The literary icon whose full name is; Akinwande Oluwole “Wole” Babatunde Soyinka was awarded the 1986 Nobel Prize in Literature.
Here are 20 facts Naij Shared about him:
1. Cars Are Not Allowed in His Forest
One strange thing about Wole Soyinka’s house apart from being located in a forest in Abeokuta, Ogun state is that he does not allow cars past a certain point. There are clear signposts instructing all to park their cars and proceed on foot. Many people find it very strange at first, but the literary icon is intent on preserving the purity of his surroundings. Here is one of the signposts:
2. Wole Soyinka’s first son has a black belt in Karate
Wole Soyinka’s first son, Olaokun Soyinka is the former commissioner of health of Ogun state, Nigeria. He has a black belt in Karate and is the result of the marriage between Soyinka and his first wife British multicultural educationist, Barbara Dixon. He is also a practicing medical doctor.
3. Wole Soyinka has been married to three wives
Soyinka has been married three times and divorced twice. He has children from his three marriages. His first marriage was in 1958 to the late British writer, Barbara Dixon, whom he met at the University of Leeds in the 1950s. Barbara was the mother of his first son, Olaokun. His second marriage was in 1963 to Nigerian librarian Olaide Idowu, with whom he had three daughters, Moremi, Iyetade (deceased), Peyibomi, and a second son, Ilemakin. Soyinka married Folake Doherty in 1989, to whom he is currently married.
4. Wole Soyinka is in the Guiness Book of Records
Although many know he is a Nobel Laureate, many do not know he is the first African to win a Nobel Prize for Literature.
5. Wole Soyinka fled Nigeria on a motorcycle once
During the military reign of General Sani Abacha, Wole Soyinka who spoke out against the government had to flee via the ‘NADECO’ route. (According to Wikipedia; The National Democratic Coalition (NADECO) was formed on May 15, 1994 by a broad coalition of Nigerian democrats, who called on the military government of Sani Abacha to step down in favor of the winner of the June 12, 1993 election, M. K. O. Abiola. The members mostly came from the southwest of the country. They quickly became the symbol of mass resistance against military rule). Wole Soyinka fled on a motorcycle to preserve his life. General Abacha proclaimed a death sentence against him “in absentia”. With civilian rule restored to Nigeria in 1999, Soyinka returned to his nation.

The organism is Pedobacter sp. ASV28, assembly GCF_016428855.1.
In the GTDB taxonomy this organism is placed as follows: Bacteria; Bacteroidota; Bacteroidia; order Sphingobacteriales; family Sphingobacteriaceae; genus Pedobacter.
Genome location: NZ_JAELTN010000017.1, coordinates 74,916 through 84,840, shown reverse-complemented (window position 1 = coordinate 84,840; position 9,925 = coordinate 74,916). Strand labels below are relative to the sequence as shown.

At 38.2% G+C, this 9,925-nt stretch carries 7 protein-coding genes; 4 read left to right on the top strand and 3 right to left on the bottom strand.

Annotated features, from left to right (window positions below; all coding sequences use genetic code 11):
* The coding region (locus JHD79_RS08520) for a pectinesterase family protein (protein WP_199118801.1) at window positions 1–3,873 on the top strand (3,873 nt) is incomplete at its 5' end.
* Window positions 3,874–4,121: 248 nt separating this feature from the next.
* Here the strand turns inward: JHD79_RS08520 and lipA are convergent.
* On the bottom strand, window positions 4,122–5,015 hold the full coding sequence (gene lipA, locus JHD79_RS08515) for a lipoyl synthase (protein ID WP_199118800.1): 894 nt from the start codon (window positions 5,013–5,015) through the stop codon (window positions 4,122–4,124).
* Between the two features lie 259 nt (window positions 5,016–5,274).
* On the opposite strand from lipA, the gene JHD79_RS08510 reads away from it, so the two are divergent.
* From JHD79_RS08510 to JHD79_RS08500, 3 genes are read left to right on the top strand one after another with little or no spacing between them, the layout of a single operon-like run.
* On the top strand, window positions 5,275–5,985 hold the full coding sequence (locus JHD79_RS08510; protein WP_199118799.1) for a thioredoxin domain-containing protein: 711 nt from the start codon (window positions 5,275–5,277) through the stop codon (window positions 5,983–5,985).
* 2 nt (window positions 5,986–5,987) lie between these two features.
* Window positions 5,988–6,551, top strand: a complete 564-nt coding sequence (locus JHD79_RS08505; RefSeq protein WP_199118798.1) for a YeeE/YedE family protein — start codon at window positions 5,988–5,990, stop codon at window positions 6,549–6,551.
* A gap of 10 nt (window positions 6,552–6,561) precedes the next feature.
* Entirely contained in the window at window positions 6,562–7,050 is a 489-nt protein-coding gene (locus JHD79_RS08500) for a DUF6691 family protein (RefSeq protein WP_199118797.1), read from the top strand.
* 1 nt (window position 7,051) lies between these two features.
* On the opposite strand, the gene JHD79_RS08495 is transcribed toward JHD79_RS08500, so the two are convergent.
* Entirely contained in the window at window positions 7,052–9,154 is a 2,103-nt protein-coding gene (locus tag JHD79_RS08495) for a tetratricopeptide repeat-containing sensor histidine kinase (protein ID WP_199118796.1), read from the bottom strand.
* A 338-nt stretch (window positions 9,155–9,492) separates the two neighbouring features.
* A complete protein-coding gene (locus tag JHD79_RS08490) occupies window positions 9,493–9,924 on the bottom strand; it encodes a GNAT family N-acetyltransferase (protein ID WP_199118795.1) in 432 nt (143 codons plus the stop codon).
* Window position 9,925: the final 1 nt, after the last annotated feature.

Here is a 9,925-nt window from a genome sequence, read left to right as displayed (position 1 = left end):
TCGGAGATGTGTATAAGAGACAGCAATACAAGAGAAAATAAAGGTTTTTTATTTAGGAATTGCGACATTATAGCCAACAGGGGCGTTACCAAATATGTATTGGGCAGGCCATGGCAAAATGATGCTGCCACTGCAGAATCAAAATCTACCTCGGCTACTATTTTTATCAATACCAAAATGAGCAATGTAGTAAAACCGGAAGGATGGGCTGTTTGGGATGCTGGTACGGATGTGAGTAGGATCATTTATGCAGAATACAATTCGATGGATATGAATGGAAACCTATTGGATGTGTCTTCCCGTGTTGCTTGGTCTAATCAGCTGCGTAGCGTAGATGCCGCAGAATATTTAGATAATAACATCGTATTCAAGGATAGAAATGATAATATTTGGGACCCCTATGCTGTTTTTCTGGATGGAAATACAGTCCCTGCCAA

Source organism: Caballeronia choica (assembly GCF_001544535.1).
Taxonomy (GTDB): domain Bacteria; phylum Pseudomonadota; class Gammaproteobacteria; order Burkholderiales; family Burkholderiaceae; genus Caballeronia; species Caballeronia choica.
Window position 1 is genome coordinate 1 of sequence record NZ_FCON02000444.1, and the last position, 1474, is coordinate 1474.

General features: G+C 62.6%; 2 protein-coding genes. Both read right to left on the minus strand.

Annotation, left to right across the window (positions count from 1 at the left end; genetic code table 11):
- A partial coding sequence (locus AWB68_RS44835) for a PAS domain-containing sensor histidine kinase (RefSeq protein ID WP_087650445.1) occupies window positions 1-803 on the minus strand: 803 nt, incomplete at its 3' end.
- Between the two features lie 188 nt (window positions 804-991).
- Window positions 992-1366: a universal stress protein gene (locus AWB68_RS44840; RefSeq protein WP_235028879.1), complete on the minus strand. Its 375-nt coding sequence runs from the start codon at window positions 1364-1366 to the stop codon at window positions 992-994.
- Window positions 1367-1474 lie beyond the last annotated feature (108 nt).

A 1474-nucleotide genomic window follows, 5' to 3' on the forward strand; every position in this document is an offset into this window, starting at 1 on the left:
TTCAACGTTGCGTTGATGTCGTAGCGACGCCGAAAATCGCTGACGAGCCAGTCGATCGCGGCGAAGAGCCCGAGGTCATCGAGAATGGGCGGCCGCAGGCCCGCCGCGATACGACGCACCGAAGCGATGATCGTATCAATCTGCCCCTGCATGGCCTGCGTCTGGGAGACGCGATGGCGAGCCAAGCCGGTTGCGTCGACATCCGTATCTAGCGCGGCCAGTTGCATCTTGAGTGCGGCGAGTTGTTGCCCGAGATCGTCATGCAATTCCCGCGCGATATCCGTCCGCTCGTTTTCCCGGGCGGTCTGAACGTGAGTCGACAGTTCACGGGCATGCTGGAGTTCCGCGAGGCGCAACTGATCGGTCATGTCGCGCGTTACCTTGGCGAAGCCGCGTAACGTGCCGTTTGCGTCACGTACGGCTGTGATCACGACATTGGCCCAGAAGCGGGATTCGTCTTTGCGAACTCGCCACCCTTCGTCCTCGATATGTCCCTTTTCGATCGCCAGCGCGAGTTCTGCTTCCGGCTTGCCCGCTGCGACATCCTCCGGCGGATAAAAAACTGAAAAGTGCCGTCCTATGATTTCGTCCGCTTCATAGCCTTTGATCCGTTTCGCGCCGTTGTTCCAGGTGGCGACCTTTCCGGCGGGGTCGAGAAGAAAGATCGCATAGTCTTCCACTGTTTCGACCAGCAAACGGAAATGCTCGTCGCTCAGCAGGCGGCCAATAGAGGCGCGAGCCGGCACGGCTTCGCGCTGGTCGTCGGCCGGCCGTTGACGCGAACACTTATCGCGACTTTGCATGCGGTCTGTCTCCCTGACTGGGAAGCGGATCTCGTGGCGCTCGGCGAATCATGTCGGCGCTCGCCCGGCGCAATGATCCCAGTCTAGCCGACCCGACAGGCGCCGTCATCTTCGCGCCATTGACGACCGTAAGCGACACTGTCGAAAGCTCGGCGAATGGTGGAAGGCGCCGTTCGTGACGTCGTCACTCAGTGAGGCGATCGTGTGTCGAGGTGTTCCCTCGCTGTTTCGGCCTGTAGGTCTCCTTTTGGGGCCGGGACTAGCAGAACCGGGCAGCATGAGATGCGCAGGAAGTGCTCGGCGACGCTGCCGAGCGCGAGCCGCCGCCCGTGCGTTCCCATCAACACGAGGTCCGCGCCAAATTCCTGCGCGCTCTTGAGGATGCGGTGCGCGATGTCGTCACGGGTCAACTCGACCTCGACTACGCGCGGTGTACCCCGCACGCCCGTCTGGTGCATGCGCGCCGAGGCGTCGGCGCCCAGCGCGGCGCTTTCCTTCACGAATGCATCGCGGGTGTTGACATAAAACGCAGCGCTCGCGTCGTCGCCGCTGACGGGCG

6. Wole Soyinka was once declared wanted in Nigeria
Wole Soyinka was once declared wanted in connection with the NBC blackout in October 1965. He seized the Western Nigeria Broadcasting Service studio and made a national broadcast demanding the cancellation of the rigged Western Nigeria Regional Elections. He was subsequently arrested.
7. Wole Soyinka wrote poetry on tissue paper
While behind bars despite being denied access to pens and paper, he improvised. Soyinka wrote poetry on tissue paper, which was published in a collection titled Poems from Prison. His experiences in prison are recounted in his 1972 book The Man Died: Prison Notes of Wole Soyinka.
8. Soyinka wrote a play in one week
One of his greatest plays ‘Death and the King’s Horseman’ was written in just one week. The play was based on a real incident that took place in Nigeria during British colonial rule: the horseman of an important chief was prevented from committing ritual suicide by the colonial authorities.
9. Femi Johnson assisted Wole Soyinka with money
Femi Johnson the son of Mobolaji Olufunso Johnson (born February 9, 1936) a retired Nigerian Army Brigadier and former military Governor of Lagos State from May 1967 to July 1975 gave Soyinka a cash to start building his house in Abeokuta after the latter suddenly realized he could not access his money in his bank account. Soyinka was left devastated after Femi passed.
10. Fela is Wole Soyinka’s Cousin
Wole Soyinka’s mother was one of the most prominent members of the influential Ransome-Kuti family: she was the daughter of Rev. Canon J. J. Ransome-Kuti, and sister to Olusegun Azariah Ransome-Kuti, Oludotun Ransome-Kuti and sister in-law to Funmilayo Ransome-Kuti. Among Soyinka’s cousins were the musician Fela Kuti, the human rights activist Beko Ransome-Kuti, politician Olikoye Ransome-Kuti and activist Yemisi Ransome-Kuti.
11. He Bought A Land Rover And Traveled Round Nigeria
With the Rockefeller grant, Soyinka bought a Land Rover, and he began travelling throughout the country as a researcher with the Department of English Language of the University College in Ibadan. In an essay of the time, he criticised Leopold Senghor‘s Négritude movement as a nostalgic and indiscriminate glorification of the black African past that ignores the potential benefits of modernisation. “A tiger doesn’t proclaim his tigritude,” he declared, “he pounces.” In Death and the King Horsemen he states: “The elephant trails no tethering-rope; that king is not yet crowned who will peg an elephant.”